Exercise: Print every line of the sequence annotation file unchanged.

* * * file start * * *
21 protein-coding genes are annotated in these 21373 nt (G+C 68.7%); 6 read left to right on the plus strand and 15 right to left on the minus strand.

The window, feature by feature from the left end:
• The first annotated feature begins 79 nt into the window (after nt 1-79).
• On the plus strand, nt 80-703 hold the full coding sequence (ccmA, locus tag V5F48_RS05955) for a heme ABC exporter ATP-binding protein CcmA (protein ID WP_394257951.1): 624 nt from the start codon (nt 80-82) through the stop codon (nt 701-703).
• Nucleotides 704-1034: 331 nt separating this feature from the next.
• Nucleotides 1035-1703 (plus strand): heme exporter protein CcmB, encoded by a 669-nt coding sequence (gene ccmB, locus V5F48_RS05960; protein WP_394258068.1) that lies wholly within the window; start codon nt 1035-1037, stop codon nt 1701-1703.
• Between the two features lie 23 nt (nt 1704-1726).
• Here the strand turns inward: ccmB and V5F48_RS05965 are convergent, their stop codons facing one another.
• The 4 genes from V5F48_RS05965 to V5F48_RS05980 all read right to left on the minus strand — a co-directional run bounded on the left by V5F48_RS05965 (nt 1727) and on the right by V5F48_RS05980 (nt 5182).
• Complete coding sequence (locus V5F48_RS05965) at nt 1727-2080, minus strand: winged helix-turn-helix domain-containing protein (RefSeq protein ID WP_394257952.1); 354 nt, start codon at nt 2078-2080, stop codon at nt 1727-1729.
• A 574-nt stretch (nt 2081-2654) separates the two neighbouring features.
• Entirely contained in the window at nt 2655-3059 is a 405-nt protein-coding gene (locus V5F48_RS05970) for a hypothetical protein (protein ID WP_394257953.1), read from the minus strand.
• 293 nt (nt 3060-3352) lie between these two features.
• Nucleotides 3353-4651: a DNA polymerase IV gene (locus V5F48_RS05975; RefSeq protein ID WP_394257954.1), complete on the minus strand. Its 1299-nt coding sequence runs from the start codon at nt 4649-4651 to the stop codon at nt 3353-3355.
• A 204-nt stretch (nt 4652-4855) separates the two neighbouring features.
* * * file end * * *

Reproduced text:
21 protein-coding genes are annotated in these 21373 nt (G+C 68.7%); 6 read left to right on the plus strand and 15 right to left on the minus strand.

The window, feature by feature from the left end:
• The first annotated feature begins 79 nt into the window (after nt 1-79).
• On the plus strand, nt 80-703 hold the full coding sequence (ccmA, locus tag V5F48_RS05955) for a heme ABC exporter ATP-binding protein CcmA (protein ID WP_394257951.1): 624 nt from the start codon (nt 80-82) through the stop codon (nt 701-703).
• Nucleotides 704-1034: 331 nt separating this feature from the next.
• Nucleotides 1035-1703 (plus strand): heme exporter protein CcmB, encoded by a 669-nt coding sequence (gene ccmB, locus V5F48_RS05960; protein WP_394258068.1) that lies wholly within the window; start codon nt 1035-1037, stop codon nt 1701-1703.
• Between the two features lie 23 nt (nt 1704-1726).
• Here the strand turns inward: ccmB and V5F48_RS05965 are convergent, their stop codons facing one another.
• The 4 genes from V5F48_RS05965 to V5F48_RS05980 all read right to left on the minus strand — a co-directional run bounded on the left by V5F48_RS05965 (nt 1727) and on the right by V5F48_RS05980 (nt 5182).
• Complete coding sequence (locus V5F48_RS05965) at nt 1727-2080, minus strand: winged helix-turn-helix domain-containing protein (RefSeq protein ID WP_394257952.1); 354 nt, start codon at nt 2078-2080, stop codon at nt 1727-1729.
• A 574-nt stretch (nt 2081-2654) separates the two neighbouring features.
• Entirely contained in the window at nt 2655-3059 is a 405-nt protein-coding gene (locus V5F48_RS05970) for a hypothetical protein (protein ID WP_394257953.1), read from the minus strand.
• 293 nt (nt 3060-3352) lie between these two features.
• Nucleotides 3353-4651: a DNA polymerase IV gene (locus V5F48_RS05975; RefSeq protein ID WP_394257954.1), complete on the minus strand. Its 1299-nt coding sequence runs from the start codon at nt 4649-4651 to the stop codon at nt 3353-3355.
• A 204-nt stretch (nt 4652-4855) separates the two neighbouring features.